Remembering on Memorial Day

It’s starting to rain. I love the rain. It gets dark and somber and everything seems to slow down. I called a buddy yesterday to see if I could buy him lunch. He’s a veteran. I knew he was sick, but I figured he was doing well by now. He was born fifteen years after me. But I looked up to him because of the way he was. We met several years ago as attorneys in Las Vegas Family Court.  I drew his portrait at a Meet Your Judges event and he became a pal. He offered to help me in my practice if I needed anything since I was new in town. I took him up on his offer many times. He was very generous with his time. He knew everyone in the practice. Walking down a corridor in the Family Courthouse was a slow process because he had had cases with every attorney in the place and spoke to them all and remained friendly with them all. (Not an easy task with attorneys.)

I had been out of touch because I knew he had been sick, but I hadn’t wanted to intrude.  I saw things about him on Facebook when he was first diagnosed. I heard the prognosis was good, back then.  But it was getting close to lunch so I called his office thinking maybe he had turned off his cell phone while in a hearing. That’s when I learned he was gone. He was so young. I never heard him say a cross word, even when I knew he was irritated with someone. When he told stories which focused on some crook’s foibles, he made it funny. He seemed incapable of cruel words. He was politically conservative. He liked my dumb  cartoons (or at least he was too kind to say differently). I may not have mentioned that he was probably the smartest guy I ever met. He must have remembered everything he ever read or heard. I sat beside him in a continuing legal education seminar with a bunch of judges on the panel. About ten minutes into the panel discussion John had become the “go to guy” when a judge couldn’t remember a statute or some verbiage. The judges were getting irritated, but they still deferred to him.  I was chronicling the scene in a sketchbook. He made it seem funny just by his facial expression.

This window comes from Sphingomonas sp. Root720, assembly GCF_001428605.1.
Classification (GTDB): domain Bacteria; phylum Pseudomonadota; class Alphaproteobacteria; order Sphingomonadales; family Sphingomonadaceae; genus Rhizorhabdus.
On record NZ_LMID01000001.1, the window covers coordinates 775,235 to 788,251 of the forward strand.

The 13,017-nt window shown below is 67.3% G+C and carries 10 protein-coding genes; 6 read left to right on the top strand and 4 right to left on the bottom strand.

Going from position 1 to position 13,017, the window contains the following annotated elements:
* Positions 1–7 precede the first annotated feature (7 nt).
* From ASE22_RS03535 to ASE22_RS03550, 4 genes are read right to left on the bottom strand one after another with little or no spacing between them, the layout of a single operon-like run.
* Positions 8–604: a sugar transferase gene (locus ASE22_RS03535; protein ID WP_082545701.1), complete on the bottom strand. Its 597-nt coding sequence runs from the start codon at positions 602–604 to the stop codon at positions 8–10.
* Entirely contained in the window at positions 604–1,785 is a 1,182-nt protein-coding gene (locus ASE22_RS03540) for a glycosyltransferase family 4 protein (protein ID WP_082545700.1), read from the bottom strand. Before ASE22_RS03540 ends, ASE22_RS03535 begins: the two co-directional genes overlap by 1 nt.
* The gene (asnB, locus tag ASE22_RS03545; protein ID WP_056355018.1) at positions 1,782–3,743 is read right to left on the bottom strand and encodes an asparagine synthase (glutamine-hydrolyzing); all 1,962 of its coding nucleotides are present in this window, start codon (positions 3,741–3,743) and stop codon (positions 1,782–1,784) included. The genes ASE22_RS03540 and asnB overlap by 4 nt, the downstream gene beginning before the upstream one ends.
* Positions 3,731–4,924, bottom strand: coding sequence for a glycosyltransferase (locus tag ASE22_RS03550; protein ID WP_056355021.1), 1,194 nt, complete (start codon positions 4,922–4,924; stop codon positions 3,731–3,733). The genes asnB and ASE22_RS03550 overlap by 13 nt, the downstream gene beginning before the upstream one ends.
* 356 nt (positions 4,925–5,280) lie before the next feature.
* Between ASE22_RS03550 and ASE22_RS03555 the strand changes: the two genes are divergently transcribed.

My friend, John Eccles, Esq., did a stint in the Army. It seemed strange to think of him as a warrior. He was a Christian so I’ll look forward to seeing him again. And since he was a veteran he’s on my mind doubly at this time of the year. So until I see him again in that Distant and Beautiful Land, sleep well, friend John, and choirs of angels sing thee to thy rest.

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About the author

Stephen Bowers

Stephen Bowers

I am an attorney in Las Vegas who has always wanted to draw political cartoons, partly because I like drawing, but mostly because I enjoy ridiculing pompous know-nothings. Verbally debating them gets nowhere. They don't know they're beaten. But poking fun at them in a drawing leaves them without recourse or rebuttal. What can they do...? Call me names, whine, cuss me ... or maybe draw a witty riposte? Unlikely.
Steve Bowers, Esq.

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